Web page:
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NEW YORK — There’s a new jewel in Tiffany’s fragrance collection.
Pure Tiffany, the first scent launched by the company since removing its Tiffany fragrance line from department store distribution two years ago, will begin rolling out in May to Tiffany’s 47 U.S. doors. By yearend, it will be available in Tiffany’s 131 doors worldwide, except for Japan, which will likely get the scent in early 2004. Pure Tiffany will also be available via Tiffany’s catalog and its Web site.
“Tiffany is our signature scent —?compelling and rich — but we also wanted to produce a lighter scent,” noted Caroline Naggiar, senior vice president of marketing for Tiffany. “People sometimes forget that Tiffany has a spirited, sexy side in addition to the formal side. This scent is intended to appeal to that light, giddy and witty side.”
The juice, created by Jacques Polge of Chanel, which creates all of Tiffany’s scents, opens with notes of fresh-cut magnolia, Indian tuberose, bergamot and sensual woods, while the middle and dry-down notes include lilac, jasmine and water lily.
Four stockkeeping units will be included in the collection at launch. They are a 0.5-oz. parfum, $200; a 1.7-oz. eau de parfum spray, $80; a 3.4-oz. eau de parfum spray, $110, and a 5.1-oz. body lotion, $55.
Nancy Kanterman, vice president of fragrance for Tiffany, noted that the parfum bottle is a faceted glass square with a square stopper engraved with the Tiffany name, while the eau de parfum bottle is a faceted glass rectangle, also with a square stopper engraved with the Tiffany name. Both are enclosed in outer boxes of signature Tiffany blue, which close with a hidden magnet on the side of the box. Both the perfume bottle and the outside box were designed in-house, she said.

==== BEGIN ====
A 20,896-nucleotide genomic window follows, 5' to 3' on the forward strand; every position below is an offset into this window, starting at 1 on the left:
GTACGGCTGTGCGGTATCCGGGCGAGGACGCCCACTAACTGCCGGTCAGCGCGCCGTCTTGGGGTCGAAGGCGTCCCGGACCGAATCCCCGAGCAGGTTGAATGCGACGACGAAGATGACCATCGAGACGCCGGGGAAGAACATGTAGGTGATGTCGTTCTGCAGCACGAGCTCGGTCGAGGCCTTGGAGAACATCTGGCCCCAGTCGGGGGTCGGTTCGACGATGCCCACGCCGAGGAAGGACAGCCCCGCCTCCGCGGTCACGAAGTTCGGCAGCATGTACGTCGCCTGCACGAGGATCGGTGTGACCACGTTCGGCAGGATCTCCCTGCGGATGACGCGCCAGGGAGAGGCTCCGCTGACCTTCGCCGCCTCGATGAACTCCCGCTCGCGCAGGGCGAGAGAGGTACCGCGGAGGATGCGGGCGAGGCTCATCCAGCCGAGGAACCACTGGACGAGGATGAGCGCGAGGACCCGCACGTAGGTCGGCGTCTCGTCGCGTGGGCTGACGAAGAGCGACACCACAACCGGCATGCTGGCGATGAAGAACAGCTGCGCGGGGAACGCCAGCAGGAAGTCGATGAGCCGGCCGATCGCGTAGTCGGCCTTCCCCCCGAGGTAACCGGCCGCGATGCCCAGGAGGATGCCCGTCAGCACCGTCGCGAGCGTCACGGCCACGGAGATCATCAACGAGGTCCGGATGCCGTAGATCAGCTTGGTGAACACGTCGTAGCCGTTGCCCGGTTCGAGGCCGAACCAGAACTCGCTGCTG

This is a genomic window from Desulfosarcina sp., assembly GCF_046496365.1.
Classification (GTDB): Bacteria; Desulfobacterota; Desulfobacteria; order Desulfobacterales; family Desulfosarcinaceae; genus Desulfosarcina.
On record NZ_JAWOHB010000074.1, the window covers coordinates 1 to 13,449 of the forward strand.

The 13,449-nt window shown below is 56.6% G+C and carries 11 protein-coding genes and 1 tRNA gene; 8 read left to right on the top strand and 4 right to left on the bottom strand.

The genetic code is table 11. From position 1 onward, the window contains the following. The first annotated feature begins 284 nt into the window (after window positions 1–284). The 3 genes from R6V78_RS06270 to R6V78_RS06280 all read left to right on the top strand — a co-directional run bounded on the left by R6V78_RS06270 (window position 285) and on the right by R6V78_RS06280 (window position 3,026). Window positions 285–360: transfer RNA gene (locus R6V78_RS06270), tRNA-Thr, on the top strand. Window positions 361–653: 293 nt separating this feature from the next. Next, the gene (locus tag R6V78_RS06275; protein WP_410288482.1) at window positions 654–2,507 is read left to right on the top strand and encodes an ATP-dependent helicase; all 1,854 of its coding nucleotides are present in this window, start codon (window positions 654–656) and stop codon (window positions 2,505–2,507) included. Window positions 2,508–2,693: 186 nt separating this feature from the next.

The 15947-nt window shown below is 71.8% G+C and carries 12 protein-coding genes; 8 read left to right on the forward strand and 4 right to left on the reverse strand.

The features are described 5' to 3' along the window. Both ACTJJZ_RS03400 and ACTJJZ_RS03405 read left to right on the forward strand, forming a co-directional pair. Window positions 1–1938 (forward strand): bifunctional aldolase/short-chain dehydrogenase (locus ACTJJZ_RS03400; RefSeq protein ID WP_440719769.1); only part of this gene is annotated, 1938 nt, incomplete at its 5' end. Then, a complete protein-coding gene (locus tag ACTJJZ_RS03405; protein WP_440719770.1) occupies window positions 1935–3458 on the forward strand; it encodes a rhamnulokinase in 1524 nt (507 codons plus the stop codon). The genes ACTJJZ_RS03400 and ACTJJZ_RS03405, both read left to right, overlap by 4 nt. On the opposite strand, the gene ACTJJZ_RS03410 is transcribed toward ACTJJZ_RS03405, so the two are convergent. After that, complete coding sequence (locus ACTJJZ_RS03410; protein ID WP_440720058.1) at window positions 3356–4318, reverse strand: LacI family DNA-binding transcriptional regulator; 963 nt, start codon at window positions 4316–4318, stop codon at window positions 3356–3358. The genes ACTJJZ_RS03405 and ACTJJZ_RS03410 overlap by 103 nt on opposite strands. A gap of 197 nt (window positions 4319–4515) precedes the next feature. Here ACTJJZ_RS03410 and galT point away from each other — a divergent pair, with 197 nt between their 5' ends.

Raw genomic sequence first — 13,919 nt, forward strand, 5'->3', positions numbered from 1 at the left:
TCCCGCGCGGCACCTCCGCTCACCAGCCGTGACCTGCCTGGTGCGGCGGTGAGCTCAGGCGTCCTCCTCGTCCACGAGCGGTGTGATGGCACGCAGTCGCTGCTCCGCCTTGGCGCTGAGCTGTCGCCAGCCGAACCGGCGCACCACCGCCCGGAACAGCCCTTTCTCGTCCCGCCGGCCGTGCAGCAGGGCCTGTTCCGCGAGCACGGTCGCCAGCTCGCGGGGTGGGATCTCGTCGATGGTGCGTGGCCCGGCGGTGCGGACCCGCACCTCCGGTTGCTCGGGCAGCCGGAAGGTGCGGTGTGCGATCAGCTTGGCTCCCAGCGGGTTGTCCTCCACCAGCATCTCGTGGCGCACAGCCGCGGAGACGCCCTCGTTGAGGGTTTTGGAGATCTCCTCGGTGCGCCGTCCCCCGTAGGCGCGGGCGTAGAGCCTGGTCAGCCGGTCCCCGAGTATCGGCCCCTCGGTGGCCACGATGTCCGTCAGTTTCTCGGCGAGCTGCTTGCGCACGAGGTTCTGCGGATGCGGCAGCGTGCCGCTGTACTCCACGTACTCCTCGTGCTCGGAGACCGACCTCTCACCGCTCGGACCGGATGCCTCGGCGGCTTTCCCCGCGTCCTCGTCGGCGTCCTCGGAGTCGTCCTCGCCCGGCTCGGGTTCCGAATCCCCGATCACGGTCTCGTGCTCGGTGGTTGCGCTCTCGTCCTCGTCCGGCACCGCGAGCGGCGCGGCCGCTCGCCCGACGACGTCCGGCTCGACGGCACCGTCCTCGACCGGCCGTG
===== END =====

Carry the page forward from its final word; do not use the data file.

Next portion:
The scent will be promoted with national print advertising, which will break in May fashion, beauty and lifestyle magazines. Scented strips and deluxe miniatures will also be a significant part of the campaign. About five million scented strips and roughly 100,000 deluxe miniatures are planned, with distribution to be both in-store and via Tiffany’s Web site.
While neither Naggiar or Kanterman would comment on sales figures or advertising budgets, industry sources estimated that Pure Tiffany would do at least $3 million at retail in its first year on counter and that Tiffany would spend about $1 million on advertising and promotion.
Kanterman did emphasize, however, that Tiffany will not pull back at all on advertising and promotion for its signature scent, Tiffany, which was launched in 1987 to coincide with the store’s 150th anniversary. “Tiffany is very, very successful for us,” said Kanterman. “We believe that Pure Tiffany will add a new generation of style and originality.”